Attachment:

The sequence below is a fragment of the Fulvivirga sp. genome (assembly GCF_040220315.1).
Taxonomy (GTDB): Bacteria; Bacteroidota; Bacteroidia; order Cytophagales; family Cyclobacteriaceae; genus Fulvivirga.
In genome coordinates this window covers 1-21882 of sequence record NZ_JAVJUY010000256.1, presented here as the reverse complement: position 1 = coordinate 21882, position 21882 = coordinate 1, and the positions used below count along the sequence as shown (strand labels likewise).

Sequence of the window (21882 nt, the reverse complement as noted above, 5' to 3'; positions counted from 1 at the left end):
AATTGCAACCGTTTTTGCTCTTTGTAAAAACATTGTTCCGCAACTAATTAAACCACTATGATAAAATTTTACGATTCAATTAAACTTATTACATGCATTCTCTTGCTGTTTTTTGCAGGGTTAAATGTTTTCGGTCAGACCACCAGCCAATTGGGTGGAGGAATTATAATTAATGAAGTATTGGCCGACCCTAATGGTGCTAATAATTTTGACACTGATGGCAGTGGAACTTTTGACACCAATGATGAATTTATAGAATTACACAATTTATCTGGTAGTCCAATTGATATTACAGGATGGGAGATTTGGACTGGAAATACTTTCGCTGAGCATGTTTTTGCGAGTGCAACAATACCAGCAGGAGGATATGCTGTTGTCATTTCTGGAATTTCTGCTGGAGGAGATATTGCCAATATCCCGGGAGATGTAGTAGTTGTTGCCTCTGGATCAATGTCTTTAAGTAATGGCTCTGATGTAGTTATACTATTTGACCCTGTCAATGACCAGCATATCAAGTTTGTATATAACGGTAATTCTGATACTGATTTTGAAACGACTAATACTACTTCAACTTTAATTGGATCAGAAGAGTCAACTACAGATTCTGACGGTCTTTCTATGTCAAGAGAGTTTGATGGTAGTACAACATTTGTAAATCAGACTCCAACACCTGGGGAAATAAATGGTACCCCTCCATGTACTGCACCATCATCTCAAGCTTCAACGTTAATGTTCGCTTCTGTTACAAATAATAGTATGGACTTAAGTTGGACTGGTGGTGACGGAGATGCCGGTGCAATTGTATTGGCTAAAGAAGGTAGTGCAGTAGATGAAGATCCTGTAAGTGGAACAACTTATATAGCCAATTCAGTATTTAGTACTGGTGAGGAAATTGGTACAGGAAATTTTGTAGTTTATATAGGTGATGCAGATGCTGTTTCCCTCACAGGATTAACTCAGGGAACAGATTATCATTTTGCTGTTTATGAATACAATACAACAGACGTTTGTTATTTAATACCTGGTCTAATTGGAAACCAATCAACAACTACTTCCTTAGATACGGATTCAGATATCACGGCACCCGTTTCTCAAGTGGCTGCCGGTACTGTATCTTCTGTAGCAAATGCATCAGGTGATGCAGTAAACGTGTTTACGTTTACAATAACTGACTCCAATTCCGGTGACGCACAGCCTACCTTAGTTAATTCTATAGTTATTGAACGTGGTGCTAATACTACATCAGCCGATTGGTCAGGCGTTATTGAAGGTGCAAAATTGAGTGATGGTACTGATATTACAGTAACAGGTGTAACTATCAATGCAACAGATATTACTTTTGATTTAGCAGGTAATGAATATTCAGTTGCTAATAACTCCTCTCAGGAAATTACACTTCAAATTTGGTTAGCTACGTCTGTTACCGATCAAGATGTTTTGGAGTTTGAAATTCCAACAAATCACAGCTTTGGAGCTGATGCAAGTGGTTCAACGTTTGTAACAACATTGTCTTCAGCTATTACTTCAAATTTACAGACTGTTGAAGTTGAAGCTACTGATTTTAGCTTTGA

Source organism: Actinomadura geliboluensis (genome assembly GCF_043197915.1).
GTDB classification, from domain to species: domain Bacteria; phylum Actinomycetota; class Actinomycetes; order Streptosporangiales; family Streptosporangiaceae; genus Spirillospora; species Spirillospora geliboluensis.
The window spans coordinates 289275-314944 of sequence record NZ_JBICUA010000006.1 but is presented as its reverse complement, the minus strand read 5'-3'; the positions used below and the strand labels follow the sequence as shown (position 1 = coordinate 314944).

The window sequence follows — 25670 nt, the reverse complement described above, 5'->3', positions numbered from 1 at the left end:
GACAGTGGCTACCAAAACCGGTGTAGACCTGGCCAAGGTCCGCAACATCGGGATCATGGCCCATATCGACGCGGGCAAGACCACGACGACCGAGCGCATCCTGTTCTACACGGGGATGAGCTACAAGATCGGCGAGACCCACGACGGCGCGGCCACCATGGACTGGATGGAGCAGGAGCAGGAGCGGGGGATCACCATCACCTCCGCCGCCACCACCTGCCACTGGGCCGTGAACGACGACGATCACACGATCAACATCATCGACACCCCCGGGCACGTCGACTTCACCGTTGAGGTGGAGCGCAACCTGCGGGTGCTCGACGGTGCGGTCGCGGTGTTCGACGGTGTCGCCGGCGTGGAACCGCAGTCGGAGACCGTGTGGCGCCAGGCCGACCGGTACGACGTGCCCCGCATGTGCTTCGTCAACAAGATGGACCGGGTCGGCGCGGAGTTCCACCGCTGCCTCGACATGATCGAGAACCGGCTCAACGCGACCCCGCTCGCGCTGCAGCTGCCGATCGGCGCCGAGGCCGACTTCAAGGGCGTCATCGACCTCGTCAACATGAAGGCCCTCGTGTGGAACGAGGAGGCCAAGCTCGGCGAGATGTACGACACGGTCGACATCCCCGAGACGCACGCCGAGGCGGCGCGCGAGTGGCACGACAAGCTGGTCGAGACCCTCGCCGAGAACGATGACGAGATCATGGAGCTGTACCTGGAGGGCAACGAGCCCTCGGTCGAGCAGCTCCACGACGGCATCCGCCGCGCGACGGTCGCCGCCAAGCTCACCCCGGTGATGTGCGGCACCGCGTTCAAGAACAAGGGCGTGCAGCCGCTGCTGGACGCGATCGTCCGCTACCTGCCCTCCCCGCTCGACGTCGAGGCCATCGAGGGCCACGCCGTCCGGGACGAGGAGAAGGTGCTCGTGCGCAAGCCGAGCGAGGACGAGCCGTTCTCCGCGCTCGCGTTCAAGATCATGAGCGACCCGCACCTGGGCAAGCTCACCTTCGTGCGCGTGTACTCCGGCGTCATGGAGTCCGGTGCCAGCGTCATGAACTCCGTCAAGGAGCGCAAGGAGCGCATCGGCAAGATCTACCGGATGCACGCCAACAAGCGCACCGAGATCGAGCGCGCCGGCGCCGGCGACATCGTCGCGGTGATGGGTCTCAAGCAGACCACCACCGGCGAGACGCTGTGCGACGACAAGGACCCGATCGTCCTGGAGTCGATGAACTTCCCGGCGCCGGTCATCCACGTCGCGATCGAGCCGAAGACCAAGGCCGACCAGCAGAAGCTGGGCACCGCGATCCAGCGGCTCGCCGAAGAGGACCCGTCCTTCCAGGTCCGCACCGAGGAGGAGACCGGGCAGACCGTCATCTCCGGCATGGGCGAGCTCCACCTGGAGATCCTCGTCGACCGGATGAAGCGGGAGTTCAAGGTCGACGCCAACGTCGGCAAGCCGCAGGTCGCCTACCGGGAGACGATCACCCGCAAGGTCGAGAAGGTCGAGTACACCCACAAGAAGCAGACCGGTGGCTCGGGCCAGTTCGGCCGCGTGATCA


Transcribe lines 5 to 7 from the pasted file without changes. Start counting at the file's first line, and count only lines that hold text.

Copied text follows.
AATTGCAACCGTTTTTGCTCTTTGTAAAAACATTGTTCCGCAACTAATTAAACCACTATGATAAAATTTTACGATTCAATTAAACTTATTACATGCATTCTCTTGCTGTTTTTTGCAGGGTTAAATGTTTTCGGTCAGACCACCAGCCAATTGGGTGGAGGAATTATAATTAATGAAGTATTGGCCGACCCTAATGGTGCTAATAATTTTGACACTGATGGCAGTGGAACTTTTGACACCAATGATGAATTTATAGAATTACACAATTTATCTGGTAGTCCAATTGATATTACAGGATGGGAGATTTGGACTGGAAATACTTTCGCTGAGCATGTTTTTGCGAGTGCAACAATACCAGCAGGAGGATATGCTGTTGTCATTTCTGGAATTTCTGCTGGAGGAGATATTGCCAATATCCCGGGAGATGTAGTAGTTGTTGCCTCTGGATCAATGTCTTTAAGTAATGGCTCTGATGTAGTTATACTATTTGACCCTGTCAATGACCAGCATATCAAGTTTGTATATAACGGTAATTCTGATACTGATTTTGAAACGACTAATACTACTTCAACTTTAATTGGATCAGAAGAGTCAACTACAGATTCTGACGGTCTTTCTATGTCAAGAGAGTTTGATGGTAGTACAACATTTGTAAATCAGACTCCAACACCTGGGGAAATAAATGGTACCCCTCCATGTACTGCACCATCATCTCAAGCTTCAACGTTAATGTTCGCTTCTGTTACAAATAATAGTATGGACTTAAGTTGGACTGGTGGTGACGGAGATGCCGGTGCAATTGTATTGGCTAAAGAAGGTAGTGCAGTAGATGAAGATCCTGTAAGTGGAACAACTTATATAGCCAATTCAGTATTTAGTACTGGTGAGGAAATTGGTACAGGAAATTTTGTAGTTTATATAGGTGATGCAGATGCTGTTTCCCTCACAGGATTAACTCAGGGAACAGATTATCATTTTGCTGTTTATGAATACAATACAACAGACGTTTGTTATTTAATACCTGGTCTAATTGGAAACCAATCAACAACTACTTCCTTAGATACGGATTCAGATATCACGGCACCCGTTTCTCAAGTGGCTGCCGGTACTGTATCTTCTGTAGCAAATGCATCAGGTGATGCAGTAAACGTGTTTACGTTTACAATAACTGACTCCAATTCCGGTGACGCACAGCCTACCTTAGTTAATTCTATAGTTATTGAACGTGGTGCTAATACTACATCAGCCGATTGGTCAGGCGTTATTGAAGGTGCAAAATTGAGTGATGGTACTGATATTACAGTAACAGGTGTAACTATCAATGCAACAGATATTACTTTTGATTTAGCAGGTAATGAATATTCAGTTGCTAATAACTCCTCTCAGGAAATTACACTTCAAATTTGGTTAGCTACGTCTGTTACCGATCAAGATGTTTTGGAGTTTGAAATTCCAACAAATCACAGCTTTGGAGCTGATGCAAGTGGTTCAACGTTTGTAACAACATTGTCTTCAGCTATTACTTCAAATTTACAGACTGTTGAAGTTGAAGCTACTGATTTTAGCTTTGA

Source organism: Actinomadura geliboluensis (genome assembly GCF_043197915.1).
GTDB classification, from domain to species: domain Bacteria; phylum Actinomycetota; class Actinomycetes; order Streptosporangiales; family Streptosporangiaceae; genus Spirillospora; species Spirillospora geliboluensis.